Getting started with Fog on Brightbox

Fog is a Ruby library that provides a common interface to a number of different cloud providers. Fog allows Ruby applications to control the Brightbox Cloud via our API. We use it as the basis of our CLI tool so it will always be up to date with the latest Brightbox goodness.

Installing and Configuring Fog

You can install fog using:

gem install fog

or via bundler by adding it to your Gemfile and running bundle:

gem "fog"

We’ll need a Brightbox API Client in order to connect to the API. If you haven’t signed up and created an API Client yet you’ll need to do that now.

Listing Images

Now that we have Fog installed and have our API Client we can create a new connection. Let’s create a script to list images and call it images.rb.

require 'fog'

compute =
  :provider => :brightbox,
  :brightbox_client_id => "your_api_client_id",
  :brightbox_secret => "your_secret"

Now we have our connection we can list all of the images, like so:


We can also find the details about a specific image using its identifier, for example to get details about our Ubuntu Precise 12.04 LTS server image:

image = compute.images.get('img-l5pso')

Instead of having to add our client credentials to each script we create we can put them in the Fog configuration file. So let’s create a new file at ~/.fog and add the following:

  :brightbox_client_id: "your_api_client_id"
  :brightbox_secret: "your_secret"

Now we can just create a new instance of compute with:

compute = => :brightbox)

Creating a Server

Listing images is great but it’s not going to help us launch our super-awesome-auto-scaling new product. Let’s get down to the real power of Fog and start some servers.

Now that we know which image we want to launch let’s go ahead and create a server with that image:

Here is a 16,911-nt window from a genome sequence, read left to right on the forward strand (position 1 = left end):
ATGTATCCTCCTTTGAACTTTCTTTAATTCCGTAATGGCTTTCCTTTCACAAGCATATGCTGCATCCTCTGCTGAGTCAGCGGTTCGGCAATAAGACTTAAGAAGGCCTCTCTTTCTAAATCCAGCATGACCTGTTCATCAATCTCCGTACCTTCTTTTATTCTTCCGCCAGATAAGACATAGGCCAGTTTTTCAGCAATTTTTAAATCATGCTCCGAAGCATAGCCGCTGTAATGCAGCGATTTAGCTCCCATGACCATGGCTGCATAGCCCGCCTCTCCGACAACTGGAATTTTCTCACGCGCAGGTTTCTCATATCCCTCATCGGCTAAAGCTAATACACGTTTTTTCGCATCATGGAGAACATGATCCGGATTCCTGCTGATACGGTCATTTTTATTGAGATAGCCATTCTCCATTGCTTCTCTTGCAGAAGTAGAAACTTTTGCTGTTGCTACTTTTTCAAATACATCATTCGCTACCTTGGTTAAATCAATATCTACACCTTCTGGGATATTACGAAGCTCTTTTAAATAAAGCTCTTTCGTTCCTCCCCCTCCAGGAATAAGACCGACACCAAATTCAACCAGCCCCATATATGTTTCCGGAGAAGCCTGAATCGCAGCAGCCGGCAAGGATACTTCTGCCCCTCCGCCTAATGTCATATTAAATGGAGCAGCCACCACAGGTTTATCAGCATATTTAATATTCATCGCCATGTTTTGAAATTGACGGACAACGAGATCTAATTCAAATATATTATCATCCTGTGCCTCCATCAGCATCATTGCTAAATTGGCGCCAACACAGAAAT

zone = compute.zones.first
compute.servers.create(:zone_id =>, :image_id => 'img-l5pso')

If we don’t specify any image or other details, Fog will create a nano server type instance with Ubuntu Precise 12.04 server within zone gb1-a.

We can check the status of our server using:


Or we can wait until Fog determines that the server is ready:

server.wait_for { ready? }

As soon as the server is ready the ruby script will continue and we can start using our server.

Now let’s add a Cloud IP to this server. We start by allocating a Cloud IP and then we map it to the ID of our newly created server:

cloud_ip = compute.cloud_ips.allocate

It’s also worth noting that we can snapshot a server and spawn multiple copies of it later. We could, for example, create a worker image and then just create more of them as demand for our app grows. Simply find the server using its identifier.

server = compute.servers.get('srv-12345')
snapshot = server.snapshot

Each snapshot is given an image identifier just like the standard images. We can just pass that identifier into the create server command and our snapshot will be launched as the basis of a new server.

Further options

Although this guide has just run through the basics of Fog we can use it to control virtually every aspect of the Brightbox Cloud. In fact, our CLI uses Fog underneath so anything that we can do in the CLI can be programmatically achieved using Fog.

Check out the Fog source code at for more details. You can see that there are a list of models and each one can be accessed in a pretty consistent manner.

Last updated: 25 Apr 2016 at 09:24 UTC

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